Think of it this way: the second you mention a product in a way that’s interesting, listeners will Google that product to see what it is. This happens quite often with popular pod-casters who talk about movies or TV shows that are not mainstream – you can actually see a boost in Google analytics shortly after the podcast has been released. This principle applies to your products (or the products of your collaborators) as well. Without being too obvious, bringing up products can be a great way to drive natural traffic to your company website.
Once you’ve established your brand as a pod-caster, you can also start appearing as a guest host on other shows. With marketing campaigns already running, this distribution of your podcast, the podcast you’re appearing on, and the concurrent marketing campaign for a product create SEO benefits beyond what you would be capable of otherwise. And with these podcasts hosted in perpetuity on streaming services, those links will be accessible by users and search engines forever.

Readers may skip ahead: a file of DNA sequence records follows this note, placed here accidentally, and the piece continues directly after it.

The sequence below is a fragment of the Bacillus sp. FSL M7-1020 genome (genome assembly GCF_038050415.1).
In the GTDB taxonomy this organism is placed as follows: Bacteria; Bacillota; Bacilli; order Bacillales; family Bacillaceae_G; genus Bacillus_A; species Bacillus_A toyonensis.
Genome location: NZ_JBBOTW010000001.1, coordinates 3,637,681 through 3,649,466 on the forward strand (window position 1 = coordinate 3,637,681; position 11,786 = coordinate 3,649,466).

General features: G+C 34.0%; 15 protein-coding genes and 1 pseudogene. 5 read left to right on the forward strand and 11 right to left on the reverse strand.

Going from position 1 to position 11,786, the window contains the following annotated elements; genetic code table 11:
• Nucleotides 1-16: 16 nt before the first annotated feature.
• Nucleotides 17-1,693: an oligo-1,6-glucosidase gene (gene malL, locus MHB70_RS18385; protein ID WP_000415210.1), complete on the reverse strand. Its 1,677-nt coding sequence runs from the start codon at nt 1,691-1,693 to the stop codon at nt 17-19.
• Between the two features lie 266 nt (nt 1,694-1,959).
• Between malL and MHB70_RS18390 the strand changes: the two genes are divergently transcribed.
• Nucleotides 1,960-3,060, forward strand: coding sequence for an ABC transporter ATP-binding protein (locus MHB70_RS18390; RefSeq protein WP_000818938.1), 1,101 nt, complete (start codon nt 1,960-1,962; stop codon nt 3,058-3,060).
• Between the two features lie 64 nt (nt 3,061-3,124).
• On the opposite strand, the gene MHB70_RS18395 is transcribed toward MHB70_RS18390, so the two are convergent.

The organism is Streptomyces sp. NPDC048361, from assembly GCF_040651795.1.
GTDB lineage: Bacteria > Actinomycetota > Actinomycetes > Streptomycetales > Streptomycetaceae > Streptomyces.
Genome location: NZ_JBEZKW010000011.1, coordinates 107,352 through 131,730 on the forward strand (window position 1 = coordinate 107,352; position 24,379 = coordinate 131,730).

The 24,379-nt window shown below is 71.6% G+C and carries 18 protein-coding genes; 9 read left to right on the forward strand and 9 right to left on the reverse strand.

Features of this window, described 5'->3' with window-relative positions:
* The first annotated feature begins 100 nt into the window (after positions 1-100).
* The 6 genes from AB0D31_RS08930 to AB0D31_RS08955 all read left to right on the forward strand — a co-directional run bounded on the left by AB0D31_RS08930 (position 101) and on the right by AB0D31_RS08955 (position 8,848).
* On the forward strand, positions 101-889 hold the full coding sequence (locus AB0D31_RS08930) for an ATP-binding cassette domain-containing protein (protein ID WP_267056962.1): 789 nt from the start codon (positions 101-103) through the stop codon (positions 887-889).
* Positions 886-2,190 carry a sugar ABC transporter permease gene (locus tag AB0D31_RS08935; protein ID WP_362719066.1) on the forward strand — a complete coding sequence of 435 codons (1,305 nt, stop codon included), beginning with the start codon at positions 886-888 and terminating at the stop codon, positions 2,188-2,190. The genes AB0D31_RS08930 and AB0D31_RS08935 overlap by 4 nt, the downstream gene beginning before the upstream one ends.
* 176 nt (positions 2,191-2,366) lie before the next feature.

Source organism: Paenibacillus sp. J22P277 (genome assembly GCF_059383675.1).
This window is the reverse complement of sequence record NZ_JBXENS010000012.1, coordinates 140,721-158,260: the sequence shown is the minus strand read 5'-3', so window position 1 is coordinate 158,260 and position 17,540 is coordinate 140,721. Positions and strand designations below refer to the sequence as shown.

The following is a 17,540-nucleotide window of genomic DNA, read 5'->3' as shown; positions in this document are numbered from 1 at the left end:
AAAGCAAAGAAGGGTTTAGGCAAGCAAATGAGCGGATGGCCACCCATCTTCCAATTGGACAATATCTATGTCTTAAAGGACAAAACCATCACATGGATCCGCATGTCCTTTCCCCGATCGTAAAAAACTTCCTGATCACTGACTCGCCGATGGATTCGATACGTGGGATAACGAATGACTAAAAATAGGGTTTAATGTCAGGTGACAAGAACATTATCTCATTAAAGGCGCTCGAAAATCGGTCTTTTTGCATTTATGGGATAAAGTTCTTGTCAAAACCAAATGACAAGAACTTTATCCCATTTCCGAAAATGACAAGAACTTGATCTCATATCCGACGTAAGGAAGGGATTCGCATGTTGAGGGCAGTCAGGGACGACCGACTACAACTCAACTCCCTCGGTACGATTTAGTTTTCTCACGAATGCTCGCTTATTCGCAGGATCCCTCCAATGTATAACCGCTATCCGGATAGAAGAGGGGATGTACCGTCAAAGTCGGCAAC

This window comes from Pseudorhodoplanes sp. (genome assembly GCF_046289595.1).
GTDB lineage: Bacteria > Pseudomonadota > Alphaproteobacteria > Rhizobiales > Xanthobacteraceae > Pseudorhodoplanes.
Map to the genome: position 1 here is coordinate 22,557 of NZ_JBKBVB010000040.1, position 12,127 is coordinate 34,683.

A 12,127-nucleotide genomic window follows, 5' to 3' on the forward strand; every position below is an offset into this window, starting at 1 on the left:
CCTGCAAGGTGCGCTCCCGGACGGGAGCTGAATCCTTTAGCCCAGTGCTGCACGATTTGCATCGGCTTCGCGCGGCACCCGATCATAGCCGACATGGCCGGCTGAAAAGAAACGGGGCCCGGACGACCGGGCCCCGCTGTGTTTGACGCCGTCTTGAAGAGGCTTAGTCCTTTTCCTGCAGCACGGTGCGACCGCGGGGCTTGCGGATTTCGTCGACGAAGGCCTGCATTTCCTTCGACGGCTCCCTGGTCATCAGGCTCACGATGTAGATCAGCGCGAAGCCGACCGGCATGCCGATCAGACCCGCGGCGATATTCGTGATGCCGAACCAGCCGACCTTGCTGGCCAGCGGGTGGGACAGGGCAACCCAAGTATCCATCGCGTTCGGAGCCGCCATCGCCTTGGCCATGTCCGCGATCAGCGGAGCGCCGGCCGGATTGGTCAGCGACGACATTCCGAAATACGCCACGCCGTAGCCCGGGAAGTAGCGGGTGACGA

Considerations to Weigh
While it’s clear that podcasts are fantastic ways to communicate your products and business to a wide audience, many factors could stall your podcast efforts before they start. Like any audience, podcast listeners don’t appreciate many of the traditional advertising tactics – so a key factor you’ll have to consider is whether you can create standalone content that isn’t entirely product-focused so you can gather an appreciative audience. Some other important factors you might want to focus on include:
- Realize How Much Time It Takes: Podcast listeners like schedules – they want a fresh podcast uploaded once a month, once a week, or more. Planning out an engaging podcast doesn’t just mean sitting down for half an hour once a week to record, though. There’s a significant amount of research, recording, and sound editing after recording that needs to be done, so plan that time accordingly.